Sermon Options: October 23, 2022

February 20th, 2022


2 TIMOTHY 4:6-8, 16-18

What you see certainly determines how you feel about what you get. It is the "cup is half empty" versus the "cup is half full" principle. Focusing on evil and discouraging events causes you to lose sight of God's faithfulness. But focusing on God's faithfulness causes you to see the blessings of your past and your future.

As the apostle Paul wrote from a Roman prison, he knew his days were numbered. In closing his final epistle to Timothy, Paul looked forward to his future in God's faithfulness and backward to his past in God's faithfulness. What encouragement for all who would follow that way!

I. Looking Forward—Focus on God's Faithfulness (vv. 6-8)
Paul looked forward to his departure. He knew that his earthly life would end soon. That was not a bad prospect. In fact, Paul was eager to lay his life down as a drink offering before the Lord. The Old Testament drink offering was a liquid sacrifice of oil, wine, or blood. The apostle's blood was about to be poured out because of his commitment to Christ. This free-will offering signified his confidence in God's faithfulness to save him.

Paul looked forward to completing his faithfulness. As a spiritual warrior, he had battled for the gospel to the end. As a spiritual athlete, he had finished God's prescribed course. And, as a spiritual steward he had faithfully administrated the blessings that God had entrusted to him.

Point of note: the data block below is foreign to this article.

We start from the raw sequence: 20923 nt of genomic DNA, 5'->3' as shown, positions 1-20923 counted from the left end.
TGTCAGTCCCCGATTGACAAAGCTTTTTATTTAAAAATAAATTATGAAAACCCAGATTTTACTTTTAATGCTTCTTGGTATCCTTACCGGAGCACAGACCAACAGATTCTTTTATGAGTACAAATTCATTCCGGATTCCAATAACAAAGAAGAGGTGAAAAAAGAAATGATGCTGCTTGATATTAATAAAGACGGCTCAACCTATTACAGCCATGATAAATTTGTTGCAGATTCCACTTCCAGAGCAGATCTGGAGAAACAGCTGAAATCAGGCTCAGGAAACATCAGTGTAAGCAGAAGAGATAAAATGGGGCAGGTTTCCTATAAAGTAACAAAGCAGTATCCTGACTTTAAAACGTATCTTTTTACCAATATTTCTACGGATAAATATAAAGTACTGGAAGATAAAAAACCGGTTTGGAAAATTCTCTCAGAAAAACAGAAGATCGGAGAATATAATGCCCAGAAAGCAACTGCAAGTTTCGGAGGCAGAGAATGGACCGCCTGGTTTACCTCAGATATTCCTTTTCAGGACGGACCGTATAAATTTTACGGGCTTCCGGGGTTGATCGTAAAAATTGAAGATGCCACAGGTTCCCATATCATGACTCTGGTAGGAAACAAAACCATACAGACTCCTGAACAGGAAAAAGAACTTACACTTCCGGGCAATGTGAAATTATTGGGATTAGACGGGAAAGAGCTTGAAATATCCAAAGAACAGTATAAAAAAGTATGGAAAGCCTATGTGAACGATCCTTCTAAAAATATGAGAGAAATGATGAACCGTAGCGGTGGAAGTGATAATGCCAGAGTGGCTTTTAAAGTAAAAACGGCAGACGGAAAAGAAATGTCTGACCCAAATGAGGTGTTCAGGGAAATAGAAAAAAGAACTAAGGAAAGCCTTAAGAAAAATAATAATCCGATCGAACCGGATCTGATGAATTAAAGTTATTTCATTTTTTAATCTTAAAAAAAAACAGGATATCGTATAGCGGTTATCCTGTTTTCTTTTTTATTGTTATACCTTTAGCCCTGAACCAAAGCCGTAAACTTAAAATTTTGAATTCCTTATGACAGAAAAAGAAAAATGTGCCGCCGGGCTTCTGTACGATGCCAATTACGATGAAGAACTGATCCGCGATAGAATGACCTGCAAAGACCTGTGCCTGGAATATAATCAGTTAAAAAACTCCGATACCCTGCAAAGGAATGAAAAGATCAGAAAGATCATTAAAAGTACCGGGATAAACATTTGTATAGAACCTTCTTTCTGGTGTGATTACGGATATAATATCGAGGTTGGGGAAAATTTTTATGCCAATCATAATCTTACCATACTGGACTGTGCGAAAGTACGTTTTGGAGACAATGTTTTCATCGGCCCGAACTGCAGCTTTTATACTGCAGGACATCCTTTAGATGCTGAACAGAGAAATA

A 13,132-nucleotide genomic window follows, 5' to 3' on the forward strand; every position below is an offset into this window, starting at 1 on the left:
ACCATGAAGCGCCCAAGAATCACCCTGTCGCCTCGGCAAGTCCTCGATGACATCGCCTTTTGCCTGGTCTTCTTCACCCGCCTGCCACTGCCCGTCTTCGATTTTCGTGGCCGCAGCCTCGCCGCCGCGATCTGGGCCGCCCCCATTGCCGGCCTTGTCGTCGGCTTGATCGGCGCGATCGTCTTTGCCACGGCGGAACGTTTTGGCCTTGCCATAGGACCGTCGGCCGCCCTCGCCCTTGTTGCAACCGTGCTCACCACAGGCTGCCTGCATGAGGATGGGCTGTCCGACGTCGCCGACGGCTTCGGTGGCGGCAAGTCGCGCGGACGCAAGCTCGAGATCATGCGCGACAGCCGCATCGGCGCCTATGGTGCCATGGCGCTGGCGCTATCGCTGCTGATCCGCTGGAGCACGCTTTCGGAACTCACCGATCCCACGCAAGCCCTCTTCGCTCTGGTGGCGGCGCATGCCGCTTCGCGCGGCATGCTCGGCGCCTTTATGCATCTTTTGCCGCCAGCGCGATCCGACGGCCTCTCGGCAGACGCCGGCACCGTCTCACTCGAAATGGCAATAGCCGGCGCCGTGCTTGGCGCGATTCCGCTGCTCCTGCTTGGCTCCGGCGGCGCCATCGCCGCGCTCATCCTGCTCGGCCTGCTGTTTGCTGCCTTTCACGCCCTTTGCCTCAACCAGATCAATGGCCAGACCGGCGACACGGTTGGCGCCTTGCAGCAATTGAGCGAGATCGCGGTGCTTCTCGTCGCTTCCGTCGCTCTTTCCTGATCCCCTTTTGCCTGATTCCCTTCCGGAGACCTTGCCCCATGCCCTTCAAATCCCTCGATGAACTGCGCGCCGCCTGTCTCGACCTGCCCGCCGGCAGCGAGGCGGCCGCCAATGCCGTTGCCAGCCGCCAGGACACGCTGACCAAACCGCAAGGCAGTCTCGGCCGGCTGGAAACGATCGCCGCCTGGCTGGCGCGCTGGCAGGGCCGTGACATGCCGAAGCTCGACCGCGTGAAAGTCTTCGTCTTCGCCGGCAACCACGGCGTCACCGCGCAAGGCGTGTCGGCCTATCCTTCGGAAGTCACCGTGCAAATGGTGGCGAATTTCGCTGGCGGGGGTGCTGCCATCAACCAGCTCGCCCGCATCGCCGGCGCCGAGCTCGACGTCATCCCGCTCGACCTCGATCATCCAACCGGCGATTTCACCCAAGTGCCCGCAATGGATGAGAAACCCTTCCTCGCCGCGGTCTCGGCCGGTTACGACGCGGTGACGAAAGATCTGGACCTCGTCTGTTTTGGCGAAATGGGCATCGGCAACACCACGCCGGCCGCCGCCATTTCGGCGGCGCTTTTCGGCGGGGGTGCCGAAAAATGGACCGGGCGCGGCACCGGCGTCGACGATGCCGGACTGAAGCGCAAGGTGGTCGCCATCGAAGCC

Paul looked forward to the faithfulness of God. His eagerness to depart was grounded in his confidence that God had already set aside an eternal reward for him. What Paul had accomplished would be acknowledged and rewarded.

This eager, forward focus on God's faithfulness was not merely the apostle's private hope. All who laid their lives on the line for the gospel's sake, faithfully longing for Christ's return, could anticipate the same reward.

II. Looking Backward—Focus on God's Faithfulness (vv. 16-18)
Paul took a look backward. Again he focused on the faithfulness of God. All through his life, and especially in the last days, God had met his needs.

Looking back Paul saw himself standing alone before Nero's hostile court. No other believers had appeared to support him. While some may have been involved in ministry far from Rome, others had simply feared the persecution that made any identification with Christ risky. At any rate, Paul had experienced abandonment. Still, his focus was on God's faithfulness. If Jesus could say, "Father, forgive them," while dying on the cross, Paul could say, "May their desertion not be held against them."

Looking back at that time of loneliness, Paul realized he had not been forsaken. God had been faithful. The Lord had stood beside him as he faced Nero. In that moment God gave him strength, sustaining him in every way. Paul not only had stood, he had also spoken. Once again he proclaimed the gospel of Jesus Christ before the Gentiles. And after that, God had delivered him once again from a death sentence. Yes, God had been faithful. Looking back, it was easy to see.